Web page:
5 Ways BREXIT Is Like the Commonwealth Party

Today is the official date for the United Kingdom to leave the European Union. The UK has not yet made a deal with the EU. Instead of rising boldly in independence, they’re hanging around for another few weeks or months, trying to come up with a plan for their newfound freedom. The EU is being cooperative and giving the UK extensions, but they also expect Britain to follow through on their commitments, including 39 billion pounds in financial responsibilities.

Here’s what reminds us of the Puerto Rico “commonwealth” option:

  1. The Leavers voted to leave the UK without having a plan. The Commonwealthers fight tooth and nail to include their option on ballots in Puerto Rico, but haven’t yet come up with a plan or even a description of what it might be like. Instead, they insist that “creative statesmanship” will eventually develop some kind of new order.
  2. The UK attempted to come up with a plan that they can agree on. With eight different options and just days before the leaving day, they still couldn’t agree on any of the proposed choices. The commonwealth party hasn’t been able to come up with an agreed-upon definition of “enhanced commonwealth” since the 20th century.
  3. The UK can’t be sure that the EU will agree to any new plan they come up with. They can’t force the EU to agree to anything. That 20th century “commonwealth” definition that the commonwealth party came up with was firmly rejected by the U.S. federal government. Puerto Rico can’t force the United States to accept any definition of “enhanced commonwealth,” either.
  4. A no-deal Brexit — in which the UK would leave the EU with no agreements for a future relationship — is a real possibility. That would mean that Britons could no longer trade freely with the EU, travel and work in all EU countries, or take advantage of the shared market. The “commonwealth” party has been told over and over that their ideas for “enhanced commonwealth” will not be accepted by the federal government. Now some members of the party want to create a Free Association with the United States. If they continue to insist on elements that are unconstitutional, they could end up with no deal. That would mean that Puerto Rico would be an independent nation with no commitments from the United States for a transition.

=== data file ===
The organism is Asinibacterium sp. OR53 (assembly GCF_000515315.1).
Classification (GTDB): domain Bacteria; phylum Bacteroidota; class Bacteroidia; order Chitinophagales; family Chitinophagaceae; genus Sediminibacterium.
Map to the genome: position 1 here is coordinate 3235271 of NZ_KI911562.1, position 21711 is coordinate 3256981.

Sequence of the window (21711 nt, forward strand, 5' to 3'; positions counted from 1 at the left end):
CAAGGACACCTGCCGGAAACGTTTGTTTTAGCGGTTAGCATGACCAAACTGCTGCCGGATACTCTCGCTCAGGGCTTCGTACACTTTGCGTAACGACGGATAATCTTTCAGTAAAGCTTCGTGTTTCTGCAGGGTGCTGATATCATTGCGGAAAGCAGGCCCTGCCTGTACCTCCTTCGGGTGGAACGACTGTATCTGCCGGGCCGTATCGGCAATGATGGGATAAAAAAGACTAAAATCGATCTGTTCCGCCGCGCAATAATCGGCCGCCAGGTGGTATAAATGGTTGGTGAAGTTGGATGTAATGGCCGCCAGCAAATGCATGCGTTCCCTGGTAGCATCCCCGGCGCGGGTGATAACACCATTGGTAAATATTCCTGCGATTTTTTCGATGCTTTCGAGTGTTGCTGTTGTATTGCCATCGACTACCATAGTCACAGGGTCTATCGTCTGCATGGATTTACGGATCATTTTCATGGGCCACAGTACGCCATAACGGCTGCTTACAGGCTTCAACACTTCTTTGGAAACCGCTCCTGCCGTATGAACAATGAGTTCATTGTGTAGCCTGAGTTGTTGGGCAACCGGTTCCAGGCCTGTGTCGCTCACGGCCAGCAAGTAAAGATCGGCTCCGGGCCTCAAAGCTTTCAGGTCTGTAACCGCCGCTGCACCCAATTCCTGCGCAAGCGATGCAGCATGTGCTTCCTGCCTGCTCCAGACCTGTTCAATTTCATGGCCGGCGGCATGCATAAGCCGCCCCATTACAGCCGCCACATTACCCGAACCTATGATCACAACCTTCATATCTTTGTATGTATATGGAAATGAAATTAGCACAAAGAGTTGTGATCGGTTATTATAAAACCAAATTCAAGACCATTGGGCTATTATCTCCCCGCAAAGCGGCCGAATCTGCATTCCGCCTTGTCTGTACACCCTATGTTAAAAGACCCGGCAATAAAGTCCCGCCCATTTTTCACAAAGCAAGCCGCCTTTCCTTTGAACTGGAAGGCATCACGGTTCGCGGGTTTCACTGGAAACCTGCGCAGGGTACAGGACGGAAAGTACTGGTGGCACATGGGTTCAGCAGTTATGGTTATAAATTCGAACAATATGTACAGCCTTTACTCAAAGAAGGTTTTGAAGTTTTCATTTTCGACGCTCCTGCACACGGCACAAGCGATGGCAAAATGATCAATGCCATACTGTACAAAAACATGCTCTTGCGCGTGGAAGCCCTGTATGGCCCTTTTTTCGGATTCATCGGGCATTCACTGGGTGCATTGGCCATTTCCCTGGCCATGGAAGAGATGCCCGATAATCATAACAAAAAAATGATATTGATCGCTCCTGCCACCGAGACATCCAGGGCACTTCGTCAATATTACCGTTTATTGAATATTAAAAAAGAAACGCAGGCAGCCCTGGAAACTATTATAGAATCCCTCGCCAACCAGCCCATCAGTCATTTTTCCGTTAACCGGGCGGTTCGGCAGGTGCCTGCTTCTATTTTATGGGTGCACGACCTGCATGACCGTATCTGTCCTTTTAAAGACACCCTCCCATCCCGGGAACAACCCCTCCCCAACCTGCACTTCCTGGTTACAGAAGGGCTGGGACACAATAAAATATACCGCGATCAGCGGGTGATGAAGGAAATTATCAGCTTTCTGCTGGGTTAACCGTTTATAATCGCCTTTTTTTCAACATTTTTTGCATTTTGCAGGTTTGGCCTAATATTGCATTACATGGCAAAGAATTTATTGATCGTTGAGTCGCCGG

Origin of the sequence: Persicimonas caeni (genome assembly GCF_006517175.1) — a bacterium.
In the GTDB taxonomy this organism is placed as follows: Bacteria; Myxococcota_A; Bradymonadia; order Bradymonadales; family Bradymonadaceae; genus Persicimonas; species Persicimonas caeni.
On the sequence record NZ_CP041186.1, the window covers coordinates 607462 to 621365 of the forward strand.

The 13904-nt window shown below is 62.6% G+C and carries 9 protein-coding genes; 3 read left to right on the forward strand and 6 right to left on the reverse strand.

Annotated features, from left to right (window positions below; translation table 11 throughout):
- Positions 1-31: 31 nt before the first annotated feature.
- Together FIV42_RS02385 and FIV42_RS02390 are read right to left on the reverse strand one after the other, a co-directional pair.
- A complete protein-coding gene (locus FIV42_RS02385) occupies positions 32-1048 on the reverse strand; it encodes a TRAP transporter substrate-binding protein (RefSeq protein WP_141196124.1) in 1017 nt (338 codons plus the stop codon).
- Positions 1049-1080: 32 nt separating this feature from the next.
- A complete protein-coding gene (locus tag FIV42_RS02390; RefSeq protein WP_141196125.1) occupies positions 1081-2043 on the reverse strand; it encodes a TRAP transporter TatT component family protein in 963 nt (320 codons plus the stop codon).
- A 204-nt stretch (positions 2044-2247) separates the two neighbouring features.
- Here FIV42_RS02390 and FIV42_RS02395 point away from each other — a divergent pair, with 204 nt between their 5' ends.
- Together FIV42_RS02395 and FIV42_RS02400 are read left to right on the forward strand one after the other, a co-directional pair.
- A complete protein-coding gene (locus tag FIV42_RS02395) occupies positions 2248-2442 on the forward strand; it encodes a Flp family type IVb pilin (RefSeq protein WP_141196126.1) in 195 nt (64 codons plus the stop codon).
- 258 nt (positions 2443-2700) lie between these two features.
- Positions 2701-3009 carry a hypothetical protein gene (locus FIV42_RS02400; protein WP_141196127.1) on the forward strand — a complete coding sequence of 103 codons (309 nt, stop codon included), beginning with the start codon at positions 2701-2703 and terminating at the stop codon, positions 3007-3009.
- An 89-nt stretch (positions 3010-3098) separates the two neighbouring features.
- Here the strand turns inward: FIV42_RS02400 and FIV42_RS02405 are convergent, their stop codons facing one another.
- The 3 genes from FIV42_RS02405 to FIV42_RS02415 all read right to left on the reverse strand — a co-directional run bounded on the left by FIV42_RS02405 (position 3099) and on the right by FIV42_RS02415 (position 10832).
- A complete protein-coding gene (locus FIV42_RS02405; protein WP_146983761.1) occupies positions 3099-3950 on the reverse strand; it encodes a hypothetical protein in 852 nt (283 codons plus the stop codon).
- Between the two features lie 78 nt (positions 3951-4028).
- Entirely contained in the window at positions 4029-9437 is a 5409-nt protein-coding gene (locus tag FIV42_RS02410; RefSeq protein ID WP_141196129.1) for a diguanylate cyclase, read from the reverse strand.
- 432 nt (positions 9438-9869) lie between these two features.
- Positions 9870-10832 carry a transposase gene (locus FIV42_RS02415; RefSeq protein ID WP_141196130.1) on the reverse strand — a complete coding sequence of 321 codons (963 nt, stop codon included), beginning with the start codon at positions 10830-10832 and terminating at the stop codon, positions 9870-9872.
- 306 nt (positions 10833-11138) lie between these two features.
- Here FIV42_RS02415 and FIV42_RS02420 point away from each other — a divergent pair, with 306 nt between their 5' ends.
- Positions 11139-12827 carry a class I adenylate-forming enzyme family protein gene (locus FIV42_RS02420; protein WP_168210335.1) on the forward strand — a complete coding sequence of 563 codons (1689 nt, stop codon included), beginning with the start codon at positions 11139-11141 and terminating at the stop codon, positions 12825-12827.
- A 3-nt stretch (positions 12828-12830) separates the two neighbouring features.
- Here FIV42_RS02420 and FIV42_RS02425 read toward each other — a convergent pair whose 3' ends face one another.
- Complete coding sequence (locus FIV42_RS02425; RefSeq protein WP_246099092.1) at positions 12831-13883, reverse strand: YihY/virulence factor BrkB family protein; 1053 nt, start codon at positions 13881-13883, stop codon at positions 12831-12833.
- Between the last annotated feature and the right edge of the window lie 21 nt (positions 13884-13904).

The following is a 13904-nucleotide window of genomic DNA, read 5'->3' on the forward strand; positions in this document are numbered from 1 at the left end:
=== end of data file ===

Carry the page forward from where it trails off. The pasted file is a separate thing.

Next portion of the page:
5. Brexit is currently a mess. This is not what the Leavers said would happen. It’s not what people voted for. The “commonwealth” party has gotten Puerto Rican voters to choose their option more than once in the past. Congress has refused to take action, because the “commonwealth” option is, as Rep. Serrano put it, “a letter to the Three Kings, a letter to Santa Claus.” The plan as it has been described by leaders has been rejected by all three branches of the federal government, and it will not happen. Like the Leavers, the “commonwealthers” promise people a vision they can’t deliver.

Brexiteers talked about sovereignty, national identity, freedom to make trade deals, and various other things commonwealthers also talk about. Without a cohesive plan and agreement with the EU, however, they’re looking at something much messier than they expected.

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